London and the National Portrait Gallery

I’ve started an art class recently, and been learning how to draw and paint – yes, there’s no beginning to my talents.

I’m particularly interested in portraiture as I’ve done a bit through my photography and I really enjoy it. Anyway, this has been a difficult week for Lady Hughes and myself and we were looking for a bit of a distraction, so I suggested a day trip to London to check out the National Portrait Gallery, partly so I could see how the pros do it, and partly because I know how to show a girl a good time – endless pictures of old, dead people.

So, yesterday, we jumped the pendalino to Euston and within a couple of hours we were there.

The National Portrait Gallery is at the back of the National Gallery, which is at the back of Trafalgar Square, so it was reasonably easy to find. One of the rules when you arrive is no photography, which is why I have no pictures of the pictures, sadly – though some people did ignore this rule and were taking pictures on their phones. Not sure how interesting a grainy mobile phone photo of a famous painting will be in the future but each to their own I suppose.

The first thing that strikes you about the Portrait Gallery is that there are a lot or portraits, and I mean, a lot! This may sound stupid, but you very quickly realise that there is a finite amount of portraits you can probably look at, and admire, before portrait fatigue quickly sets in.

The second thing to realise about the Portrait Gallery, is that it’s not necessarily the best place to go to learn about painting portraits. It’s more of a history lesson than an art lesson. Before the advent of photography, a portrait was more of a functional thing than an expression of artistic creativity. It’s not necessarily the painting, rather than who the painting is of, that is the focus. We joked that at times it was like looking at line of celebrity passport photos, which isn’t entirely fair, but you know what I mean – hopefully?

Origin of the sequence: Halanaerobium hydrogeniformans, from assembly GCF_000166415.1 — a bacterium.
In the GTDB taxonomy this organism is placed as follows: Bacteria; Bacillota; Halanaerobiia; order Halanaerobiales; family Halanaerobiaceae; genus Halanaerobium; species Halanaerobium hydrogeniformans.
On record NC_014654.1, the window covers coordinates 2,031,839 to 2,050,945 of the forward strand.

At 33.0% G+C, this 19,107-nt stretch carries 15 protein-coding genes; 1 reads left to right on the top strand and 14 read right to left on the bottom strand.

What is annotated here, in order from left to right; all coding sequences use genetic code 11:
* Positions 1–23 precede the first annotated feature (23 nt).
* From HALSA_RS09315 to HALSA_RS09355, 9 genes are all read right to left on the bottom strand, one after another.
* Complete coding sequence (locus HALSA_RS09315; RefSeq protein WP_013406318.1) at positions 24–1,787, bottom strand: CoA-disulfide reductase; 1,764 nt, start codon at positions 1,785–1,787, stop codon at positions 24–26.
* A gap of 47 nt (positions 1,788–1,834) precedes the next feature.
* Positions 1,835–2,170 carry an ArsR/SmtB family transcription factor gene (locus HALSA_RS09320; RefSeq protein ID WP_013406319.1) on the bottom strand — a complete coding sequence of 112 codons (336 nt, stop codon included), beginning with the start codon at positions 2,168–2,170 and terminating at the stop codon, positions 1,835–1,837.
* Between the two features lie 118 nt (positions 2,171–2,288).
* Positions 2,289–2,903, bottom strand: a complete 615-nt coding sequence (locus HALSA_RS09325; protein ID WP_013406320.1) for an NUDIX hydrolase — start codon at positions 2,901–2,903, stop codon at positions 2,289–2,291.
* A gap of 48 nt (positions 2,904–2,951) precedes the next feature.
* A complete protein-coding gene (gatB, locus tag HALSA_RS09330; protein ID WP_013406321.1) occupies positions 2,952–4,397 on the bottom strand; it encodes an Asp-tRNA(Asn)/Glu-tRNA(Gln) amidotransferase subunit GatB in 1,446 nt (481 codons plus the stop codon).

Even after photography was invented, portraits were seen as a status symbol for the elite. We saw various generals, politicians, kings, queens and other high-ranking individuals. It was as though once you’d made it to a suitably high level in the country you were then worthy of a portrait. The down-side to this is that you did feel at times as though you were walking through the establishment hall of fame.

I found the contemporary portraits more interesting as they were more creative and there was more variety in the different approaches.

On the whole it was a great trip, there are some beautiful works of art to see there and the historical context of the subjects is fascinating. After leaving we even had a little time to wander around Trafalgar Square, though half of it was fenced off for an upcoming event. When I was a kid, Trafalgar Square was all about the pigeons, but they’ve nearly all gone now and instead you’ve got various street performers dressed as Yoda, pretending to levitate – where’s their portrait eh?

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